would often surface in the credits of his films. “If you go through the exhibition, colour palette, brushstrokes, his thought process, everything is reflected in the covers. It is a visual treat,” mentioned Archana Sharma, a Ray die-hard fan at the exhibition. Indu Halder from Noida, who was also at the gallery, added, “Ray brings alive the name of the books through his designs. The calligraphy seamlessly blends with the image on the jacket.”

The covers designed by Ray

can be rightly labelled as a preamble to the stories in it. The jacket designed by him for his father’s book Pagla Dashu (1940) requires a special mention. In vibrant hues of red and yellow, the cover features the witty and eccentric portrait of the book’s central character Dashu.

The antics of this protagonist

comes alive, thanks to Ray’s artistic cover. “He plays with the word ‘dozen’ on the covers of his dozen short stories collection with his calligraphy. This play with the title and the cover adds another layer to the book,” mentioned Majumdar.

The show brings out

Ray’s work in a completely different light. “I was not aware Ray had done so much with book covers. This exhibition is a revelation to me,” concluded Sharma. She added further, “This exhibition truly celebrates the filmmaker’s creative expertise.”

Satyajit Ray’s aesthetic sensibilities

had been evidently revolutionary a lot earlier than  his cinematic narratives. Though Ray is understood for his multi-faceted genius – as a filmmaker, creator, music composer, storyteller and kids’s litterateur – the maestro was a pioneer of business artwork and design.

Drawing on his private assortment

and a few items from Ray’s son and filmmaker Sandip Ray, curator Indrani Majumdar has organized the gathering thematically, from commissioned work for different publishers, to e-book covers of his personal works and certain screenplays of his movies like ‘Kanchenjunga’ and ‘Nayak.’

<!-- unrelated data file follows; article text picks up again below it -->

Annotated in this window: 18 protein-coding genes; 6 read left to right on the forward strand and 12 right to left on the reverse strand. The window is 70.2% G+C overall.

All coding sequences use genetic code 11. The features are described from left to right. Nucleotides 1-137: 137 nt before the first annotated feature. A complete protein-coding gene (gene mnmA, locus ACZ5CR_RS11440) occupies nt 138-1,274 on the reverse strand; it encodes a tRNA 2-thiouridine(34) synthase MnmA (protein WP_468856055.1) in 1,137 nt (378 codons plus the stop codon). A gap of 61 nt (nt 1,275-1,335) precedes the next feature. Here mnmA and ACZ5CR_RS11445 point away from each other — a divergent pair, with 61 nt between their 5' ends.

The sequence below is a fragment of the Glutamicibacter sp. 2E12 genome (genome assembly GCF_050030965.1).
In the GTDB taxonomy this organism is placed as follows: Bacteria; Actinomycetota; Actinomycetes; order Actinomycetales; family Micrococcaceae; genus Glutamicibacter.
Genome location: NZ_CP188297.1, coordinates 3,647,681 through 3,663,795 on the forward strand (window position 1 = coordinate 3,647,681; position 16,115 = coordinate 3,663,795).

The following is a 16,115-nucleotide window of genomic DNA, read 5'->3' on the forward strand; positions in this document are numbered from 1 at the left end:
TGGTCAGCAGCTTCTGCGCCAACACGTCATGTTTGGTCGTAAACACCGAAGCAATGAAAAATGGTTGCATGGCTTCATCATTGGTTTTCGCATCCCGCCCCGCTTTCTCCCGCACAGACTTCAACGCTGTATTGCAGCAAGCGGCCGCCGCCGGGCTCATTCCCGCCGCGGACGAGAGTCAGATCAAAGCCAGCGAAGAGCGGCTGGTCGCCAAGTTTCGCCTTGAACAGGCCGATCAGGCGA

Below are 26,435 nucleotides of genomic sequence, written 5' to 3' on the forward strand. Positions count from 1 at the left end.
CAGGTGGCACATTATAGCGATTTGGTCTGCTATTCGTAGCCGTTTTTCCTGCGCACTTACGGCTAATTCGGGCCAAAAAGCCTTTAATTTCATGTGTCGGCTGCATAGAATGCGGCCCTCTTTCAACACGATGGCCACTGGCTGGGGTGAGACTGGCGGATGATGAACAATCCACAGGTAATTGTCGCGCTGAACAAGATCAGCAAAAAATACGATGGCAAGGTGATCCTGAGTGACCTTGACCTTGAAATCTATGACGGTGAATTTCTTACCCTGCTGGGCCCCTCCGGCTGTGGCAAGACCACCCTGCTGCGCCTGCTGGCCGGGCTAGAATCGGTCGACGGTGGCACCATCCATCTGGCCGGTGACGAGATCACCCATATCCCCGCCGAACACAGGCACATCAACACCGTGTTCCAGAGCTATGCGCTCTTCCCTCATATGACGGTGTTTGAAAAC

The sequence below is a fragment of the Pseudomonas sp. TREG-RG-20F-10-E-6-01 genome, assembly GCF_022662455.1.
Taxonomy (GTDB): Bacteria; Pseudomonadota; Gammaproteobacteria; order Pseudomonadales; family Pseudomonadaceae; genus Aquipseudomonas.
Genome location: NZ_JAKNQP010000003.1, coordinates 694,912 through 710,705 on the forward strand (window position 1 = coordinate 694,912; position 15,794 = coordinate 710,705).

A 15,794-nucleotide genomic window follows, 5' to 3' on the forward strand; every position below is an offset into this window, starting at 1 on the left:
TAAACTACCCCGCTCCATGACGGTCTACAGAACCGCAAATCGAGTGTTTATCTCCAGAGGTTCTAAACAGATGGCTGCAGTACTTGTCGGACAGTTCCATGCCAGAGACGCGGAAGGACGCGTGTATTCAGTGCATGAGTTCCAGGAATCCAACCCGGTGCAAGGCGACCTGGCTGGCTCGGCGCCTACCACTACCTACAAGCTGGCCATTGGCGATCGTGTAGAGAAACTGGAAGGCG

It was his visible artistry

that made Ray a great storyteller. Each of his movie scripts started with him sketching the scenes first. Since early childhood, Ray was acquainted with block printing and block carving techniques that he picked up at the family-owned printing press U Ray and Sons. In 1940, he joined Shanti Niketan to study art under Nandalal Bose and Binode Behari Mukherjee, who instilled in him a love for Indian classical art. This was further reinforced by a tour he took in 1941 to see the great masterpieces for himself.

The exhibition provides a good thought of how Ray was a pioneer of business graphic artwork in India. From his very first cowl for Signet Press, Ray used folk artwork motifs, calligraphic particulars and introduced an Indian sensibility to mainstream product design that had, until then, relied on Western templates. He drew heavily on Indian folk and tribal art traditions and scroll style paintings.

Vibrant strong colours

can be found in his work at the exhibition. For Ray, colour was about the mood-board. He often used turmeric, red, blue, saffron, green and pink – basically the vibrant shades of the Indian palette.

This exhibition

gives a peek into the maestro’s world of a youngster’s literature. Ray understood a toddler’s curious and adventurous mind more than every other author of his time. It also brings Ray’s numerous, layered and progressive visible artistry to the fore.